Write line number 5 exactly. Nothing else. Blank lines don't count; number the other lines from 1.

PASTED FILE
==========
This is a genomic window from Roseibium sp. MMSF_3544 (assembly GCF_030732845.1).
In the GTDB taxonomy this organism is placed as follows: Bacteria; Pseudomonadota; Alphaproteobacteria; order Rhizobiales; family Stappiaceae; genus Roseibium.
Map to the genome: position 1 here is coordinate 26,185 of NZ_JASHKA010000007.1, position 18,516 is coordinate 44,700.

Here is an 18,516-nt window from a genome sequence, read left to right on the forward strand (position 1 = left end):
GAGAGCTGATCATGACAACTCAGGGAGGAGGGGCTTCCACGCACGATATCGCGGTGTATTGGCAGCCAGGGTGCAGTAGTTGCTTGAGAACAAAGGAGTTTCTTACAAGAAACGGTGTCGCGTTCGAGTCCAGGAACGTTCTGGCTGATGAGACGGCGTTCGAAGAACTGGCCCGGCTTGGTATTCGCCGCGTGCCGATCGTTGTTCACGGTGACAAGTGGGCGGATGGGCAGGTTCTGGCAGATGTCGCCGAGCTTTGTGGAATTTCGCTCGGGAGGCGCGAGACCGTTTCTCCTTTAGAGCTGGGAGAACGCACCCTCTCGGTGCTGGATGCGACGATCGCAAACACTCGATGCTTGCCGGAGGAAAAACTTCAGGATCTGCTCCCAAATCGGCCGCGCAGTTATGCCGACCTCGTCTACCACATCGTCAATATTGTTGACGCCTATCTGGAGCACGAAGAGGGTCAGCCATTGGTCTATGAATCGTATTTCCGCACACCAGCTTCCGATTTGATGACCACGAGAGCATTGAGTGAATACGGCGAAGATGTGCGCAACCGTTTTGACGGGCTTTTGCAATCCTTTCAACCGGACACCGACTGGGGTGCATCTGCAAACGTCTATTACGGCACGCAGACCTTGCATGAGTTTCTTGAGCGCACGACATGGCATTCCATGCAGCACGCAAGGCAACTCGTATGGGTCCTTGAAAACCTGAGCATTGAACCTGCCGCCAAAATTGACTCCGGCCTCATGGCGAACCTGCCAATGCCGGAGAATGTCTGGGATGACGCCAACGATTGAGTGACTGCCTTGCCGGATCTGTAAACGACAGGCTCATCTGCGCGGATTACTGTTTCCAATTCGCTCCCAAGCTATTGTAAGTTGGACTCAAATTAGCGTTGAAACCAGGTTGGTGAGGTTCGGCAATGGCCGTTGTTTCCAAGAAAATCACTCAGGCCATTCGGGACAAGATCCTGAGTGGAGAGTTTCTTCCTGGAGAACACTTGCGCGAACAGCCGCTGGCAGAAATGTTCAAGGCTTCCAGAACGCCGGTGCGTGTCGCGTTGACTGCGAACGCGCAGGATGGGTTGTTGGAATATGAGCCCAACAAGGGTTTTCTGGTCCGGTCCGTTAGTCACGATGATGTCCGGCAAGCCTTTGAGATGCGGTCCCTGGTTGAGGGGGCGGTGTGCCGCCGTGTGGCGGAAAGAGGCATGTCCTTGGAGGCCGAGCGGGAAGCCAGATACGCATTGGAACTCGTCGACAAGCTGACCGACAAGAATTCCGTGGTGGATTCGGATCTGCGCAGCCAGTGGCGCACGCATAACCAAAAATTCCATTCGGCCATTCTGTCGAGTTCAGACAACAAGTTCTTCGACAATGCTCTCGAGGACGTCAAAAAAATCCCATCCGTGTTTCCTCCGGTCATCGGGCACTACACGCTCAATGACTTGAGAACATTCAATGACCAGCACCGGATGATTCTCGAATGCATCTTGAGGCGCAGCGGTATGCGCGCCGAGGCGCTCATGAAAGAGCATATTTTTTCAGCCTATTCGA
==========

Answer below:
GAGAGCTGATCATGACAACTCAGGGAGGAGGGGCTTCCACGCACGATATCGCGGTGTATTGGCAGCCAGGGTGCAGTAGTTGCTTGAGAACAAAGGAGTTTCTTACAAGAAACGGTGTCGCGTTCGAGTCCAGGAACGTTCTGGCTGATGAGACGGCGTTCGAAGAACTGGCCCGGCTTGGTATTCGCCGCGTGCCGATCGTTGTTCACGGTGACAAGTGGGCGGATGGGCAGGTTCTGGCAGATGTCGCCGAGCTTTGTGGAATTTCGCTCGGGAGGCGCGAGACCGTTTCTCCTTTAGAGCTGGGAGAACGCACCCTCTCGGTGCTGGATGCGACGATCGCAAACACTCGATGCTTGCCGGAGGAAAAACTTCAGGATCTGCTCCCAAATCGGCCGCGCAGTTATGCCGACCTCGTCTACCACATCGTCAATATTGTTGACGCCTATCTGGAGCACGAAGAGGGTCAGCCATTGGTCTATGAATCGTATTTCCGCACACCAGCTTCCGATTTGATGACCACGAGAGCATTGAGTGAATACGGCGAAGATGTGCGCAACCGTTTTGACGGGCTTTTGCAATCCTTTCAACCGGACACCGACTGGGGTGCATCTGCAAACGTCTATTACGGCACGCAGACCTTGCATGAGTTTCTTGAGCGCACGACATGGCATTCCATGCAGCACGCAAGGCAACTCGTATGGGTCCTTGAAAACCTGAGCATTGAACCTGCCGCCAAAATTGACTCCGGCCTCATGGCGAACCTGCCAATGCCGGAGAATGTCTGGGATGACGCCAACGATTGAGTGACTGCCTTGCCGGATCTGTAAACGACAGGCTCATCTGCGCGGATTACTGTTTCCAATTCGCTCCCAAGCTATTGTAAGTTGGACTCAAATTAGCGTTGAAACCAGGTTGGTGAGGTTCGGCAATGGCCGTTGTTTCCAAGAAAATCACTCAGGCCATTCGGGACAAGATCCTGAGTGGAGAGTTTCTTCCTGGAGAACACTTGCGCGAACAGCCGCTGGCAGAAATGTTCAAGGCTTCCAGAACGCCGGTGCGTGTCGCGTTGACTGCGAACGCGCAGGATGGGTTGTTGGAATATGAGCCCAACAAGGGTTTTCTGGTCCGGTCCGTTAGTCACGATGATGTCCGGCAAGCCTTTGAGATGCGGTCCCTGGTTGAGGGGGCGGTGTGCCGCCGTGTGGCGGAAAGAGGCATGTCCTTGGAGGCCGAGCGGGAAGCCAGATACGCATTGGAACTCGTCGACAAGCTGACCGACAAGAATTCCGTGGTGGATTCGGATCTGCGCAGCCAGTGGCGCACGCATAACCAAAAATTCCATTCGGCCATTCTGTCGAGTTCAGACAACAAGTTCTTCGACAATGCTCTCGAGGACGTCAAAAAAATCCCATCCGTGTTTCCTCCGGTCATCGGGCACTACACGCTCAATGACTTGAGAACATTCAATGACCAGCACCGGATGATTCTCGAATGCATCTTGAGGCGCAGCGGTATGCGCGCCGAGGCGCTCATGAAAGAGCATATTTTTTCAGCCTATTCGA